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CHILDREN’S CEREMONY OF REMEMBRANCE

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HELEN AND GRAEME COOK WILL BE ATTENDING THE CHILDREN’S CEREMONY OF REMEMBRANCE ON MONDAY, AS THEY HAVE FOR MANY YEARS.

THE Ballarat Bereavement Support Network will host the Annual Children’s Ceremony of Remembrance at 6.00 pm on Monday December 18 at the Ballarat Cemetery main entrance, Corner of Lydiard and Norman Streets.

The Ceremony gives our community an opportunity to join with others to remember a child who died at any age and for any reason.

Participants have the opportunity to write a message on and release a balloon for their loved one.

Grief is never ending, and this service allows people to honour their child at a special time of year in a positive caring environment.

Helen and Graeme Cook have been attending the Ceremony of Remembrance for a number of years.

Helen went to her first Ceremony of Remembrance in 2010.

“It was different for me,” she said.

“It was to support Graeme. I had also had a miscarriage 42 years ago but was never allowed to grieve.” Without meaning to be hurtful people were saying things to Helen such as ‘you’ll get over it’, ’try for another one’, ‘you were barely pregnant at 3 months’.

“After about 17 years I had to go back and grieve for the child I’d lost but when I started going with Graeme and I heard a speaker and it was just the same experience as me, the thoughtless comments, and when he spoke of the hurt his family went through…I came home and all of that bubbled to the surface, again,” Helen said.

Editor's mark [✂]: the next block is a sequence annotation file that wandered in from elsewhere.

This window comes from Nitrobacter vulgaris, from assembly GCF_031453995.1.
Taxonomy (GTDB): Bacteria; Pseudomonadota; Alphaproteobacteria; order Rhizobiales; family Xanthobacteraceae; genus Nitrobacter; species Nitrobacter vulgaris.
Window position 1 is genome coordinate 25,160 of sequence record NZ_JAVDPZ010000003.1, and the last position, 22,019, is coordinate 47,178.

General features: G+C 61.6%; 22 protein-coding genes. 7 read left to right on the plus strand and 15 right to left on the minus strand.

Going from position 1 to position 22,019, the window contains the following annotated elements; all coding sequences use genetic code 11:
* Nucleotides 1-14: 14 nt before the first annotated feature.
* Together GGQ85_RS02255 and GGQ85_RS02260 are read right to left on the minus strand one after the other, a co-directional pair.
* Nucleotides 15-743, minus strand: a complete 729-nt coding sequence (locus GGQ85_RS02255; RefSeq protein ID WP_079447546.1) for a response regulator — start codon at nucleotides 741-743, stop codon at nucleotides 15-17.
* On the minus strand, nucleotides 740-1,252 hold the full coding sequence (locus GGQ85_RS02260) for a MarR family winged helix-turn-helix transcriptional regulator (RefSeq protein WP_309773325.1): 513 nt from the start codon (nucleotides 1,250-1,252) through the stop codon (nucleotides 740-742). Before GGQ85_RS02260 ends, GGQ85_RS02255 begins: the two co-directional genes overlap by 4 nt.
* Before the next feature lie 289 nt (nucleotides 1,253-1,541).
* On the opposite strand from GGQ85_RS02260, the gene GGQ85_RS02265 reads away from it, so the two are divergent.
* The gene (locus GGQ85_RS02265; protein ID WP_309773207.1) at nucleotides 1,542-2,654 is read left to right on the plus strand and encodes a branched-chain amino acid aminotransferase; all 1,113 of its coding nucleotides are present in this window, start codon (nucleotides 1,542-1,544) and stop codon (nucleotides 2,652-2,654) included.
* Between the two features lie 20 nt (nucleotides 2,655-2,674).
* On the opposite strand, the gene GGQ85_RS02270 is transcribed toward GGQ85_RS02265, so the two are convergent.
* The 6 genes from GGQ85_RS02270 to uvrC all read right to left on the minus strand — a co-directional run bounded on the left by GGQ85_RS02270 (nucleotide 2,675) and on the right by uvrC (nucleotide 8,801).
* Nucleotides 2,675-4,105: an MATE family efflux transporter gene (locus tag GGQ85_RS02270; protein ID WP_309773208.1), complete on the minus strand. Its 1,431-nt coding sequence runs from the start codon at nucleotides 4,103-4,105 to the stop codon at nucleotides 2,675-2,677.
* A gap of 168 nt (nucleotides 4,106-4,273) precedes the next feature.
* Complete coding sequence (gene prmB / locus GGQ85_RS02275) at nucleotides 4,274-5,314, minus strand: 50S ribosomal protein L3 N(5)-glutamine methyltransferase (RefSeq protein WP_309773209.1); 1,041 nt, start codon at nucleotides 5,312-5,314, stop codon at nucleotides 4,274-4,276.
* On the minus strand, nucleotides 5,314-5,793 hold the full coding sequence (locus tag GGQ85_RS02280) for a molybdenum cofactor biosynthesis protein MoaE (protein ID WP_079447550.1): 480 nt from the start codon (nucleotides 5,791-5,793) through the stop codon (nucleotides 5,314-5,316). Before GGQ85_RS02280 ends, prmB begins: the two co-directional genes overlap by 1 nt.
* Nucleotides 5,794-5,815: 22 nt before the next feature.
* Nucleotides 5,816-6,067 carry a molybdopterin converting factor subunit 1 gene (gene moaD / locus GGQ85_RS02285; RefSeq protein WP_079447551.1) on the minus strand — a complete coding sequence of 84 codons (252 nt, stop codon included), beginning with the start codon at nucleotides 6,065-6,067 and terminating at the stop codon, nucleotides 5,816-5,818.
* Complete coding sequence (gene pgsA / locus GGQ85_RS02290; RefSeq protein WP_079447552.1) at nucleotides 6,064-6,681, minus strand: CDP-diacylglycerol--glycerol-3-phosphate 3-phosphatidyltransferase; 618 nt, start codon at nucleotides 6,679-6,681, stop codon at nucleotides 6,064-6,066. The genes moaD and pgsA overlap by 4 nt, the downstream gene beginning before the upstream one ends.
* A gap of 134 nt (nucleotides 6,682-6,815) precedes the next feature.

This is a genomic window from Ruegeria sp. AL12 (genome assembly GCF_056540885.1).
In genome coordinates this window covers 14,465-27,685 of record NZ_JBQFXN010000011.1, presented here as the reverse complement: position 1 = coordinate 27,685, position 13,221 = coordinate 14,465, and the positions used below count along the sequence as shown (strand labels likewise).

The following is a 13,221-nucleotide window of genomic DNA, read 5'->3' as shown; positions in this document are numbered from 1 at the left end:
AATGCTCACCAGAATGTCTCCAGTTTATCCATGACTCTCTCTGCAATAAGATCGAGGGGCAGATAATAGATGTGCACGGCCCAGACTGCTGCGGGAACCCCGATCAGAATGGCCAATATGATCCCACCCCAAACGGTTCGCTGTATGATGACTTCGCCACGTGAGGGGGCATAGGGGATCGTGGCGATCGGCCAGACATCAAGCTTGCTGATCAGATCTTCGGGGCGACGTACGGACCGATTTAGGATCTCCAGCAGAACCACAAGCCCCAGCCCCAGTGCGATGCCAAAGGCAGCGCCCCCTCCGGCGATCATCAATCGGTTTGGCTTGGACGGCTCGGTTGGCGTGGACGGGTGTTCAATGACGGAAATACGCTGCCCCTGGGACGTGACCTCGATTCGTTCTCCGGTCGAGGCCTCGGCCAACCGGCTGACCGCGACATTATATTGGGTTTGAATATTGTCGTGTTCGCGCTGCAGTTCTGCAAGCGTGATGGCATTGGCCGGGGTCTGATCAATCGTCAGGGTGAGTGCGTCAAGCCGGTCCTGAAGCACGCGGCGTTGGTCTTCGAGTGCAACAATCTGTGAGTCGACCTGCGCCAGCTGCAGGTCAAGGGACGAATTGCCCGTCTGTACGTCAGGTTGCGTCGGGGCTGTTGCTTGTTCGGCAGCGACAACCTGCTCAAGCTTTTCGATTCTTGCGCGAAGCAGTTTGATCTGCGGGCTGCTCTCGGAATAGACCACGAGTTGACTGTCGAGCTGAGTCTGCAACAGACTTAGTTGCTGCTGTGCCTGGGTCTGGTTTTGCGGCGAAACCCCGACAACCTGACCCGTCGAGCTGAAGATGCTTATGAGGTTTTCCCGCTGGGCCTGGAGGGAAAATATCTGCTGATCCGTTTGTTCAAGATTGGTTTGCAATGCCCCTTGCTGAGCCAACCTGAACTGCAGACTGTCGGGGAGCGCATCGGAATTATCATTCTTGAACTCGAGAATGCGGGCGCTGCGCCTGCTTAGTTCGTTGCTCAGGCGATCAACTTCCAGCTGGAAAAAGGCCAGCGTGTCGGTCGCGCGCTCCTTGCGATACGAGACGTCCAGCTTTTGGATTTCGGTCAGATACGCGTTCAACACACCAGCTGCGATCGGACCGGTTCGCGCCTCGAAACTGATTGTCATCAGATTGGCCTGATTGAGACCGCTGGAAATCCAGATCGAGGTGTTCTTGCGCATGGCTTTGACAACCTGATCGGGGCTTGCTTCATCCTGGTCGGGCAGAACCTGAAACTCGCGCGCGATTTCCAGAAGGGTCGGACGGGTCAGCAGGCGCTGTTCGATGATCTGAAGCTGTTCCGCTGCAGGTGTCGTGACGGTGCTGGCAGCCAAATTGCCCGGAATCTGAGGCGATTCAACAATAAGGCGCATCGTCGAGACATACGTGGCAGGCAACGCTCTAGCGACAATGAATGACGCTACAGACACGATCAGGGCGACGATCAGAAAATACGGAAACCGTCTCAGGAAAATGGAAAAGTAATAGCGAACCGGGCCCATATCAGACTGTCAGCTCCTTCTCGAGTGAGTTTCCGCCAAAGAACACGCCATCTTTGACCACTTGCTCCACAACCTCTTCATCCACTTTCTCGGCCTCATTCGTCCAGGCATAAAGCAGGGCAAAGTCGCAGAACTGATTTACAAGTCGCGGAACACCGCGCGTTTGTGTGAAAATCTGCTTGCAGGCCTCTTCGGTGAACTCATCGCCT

“So I wrote and wrote and came to terms with it, and then it was 39 years, but that had been simmering, all these negative things.

“For me (the Ceremony) it’s just lovely to be there as one of a group.” The ceremony is peaceful and while everyone there has experienced loss, and there are many different types of losses that people are grieving for, it is that feeling of solidarity, of being at one with like-minded people that Graeme and Helen draw strength from.

“It’s listening to the different stories, it’s a lovely time to reflect and I particularly like the balloons – you can hold onto the balloons, you can write your messages of love, you hold those for the entire service and then it’s a release.

You are able to let go and release and the hundreds of coloured balloons that go up, it’s amazing how you can track your own,” Helen explained.

“I would encourage people to go to the ceremony. It’s beautiful and each year it is different.” Graeme added, “It opens up the services and different organisations for people, if they want them. It’s not a religious ceremony, it’s for anybody.” After the death of his first grandchild, many years ago, Graeme finds comfort in the ceremony.

He says it’s a time to reflect, to ponder what they would be like today.

“I think it’s pretty hard for men to show their emotions but with a service like this you can go to because you know everyone else there is in the same boat… it’s good…and when the balloons go up, whether you believe or you don’t believe you still reflect as you watch it disappear into the sky,” Graeme said softly.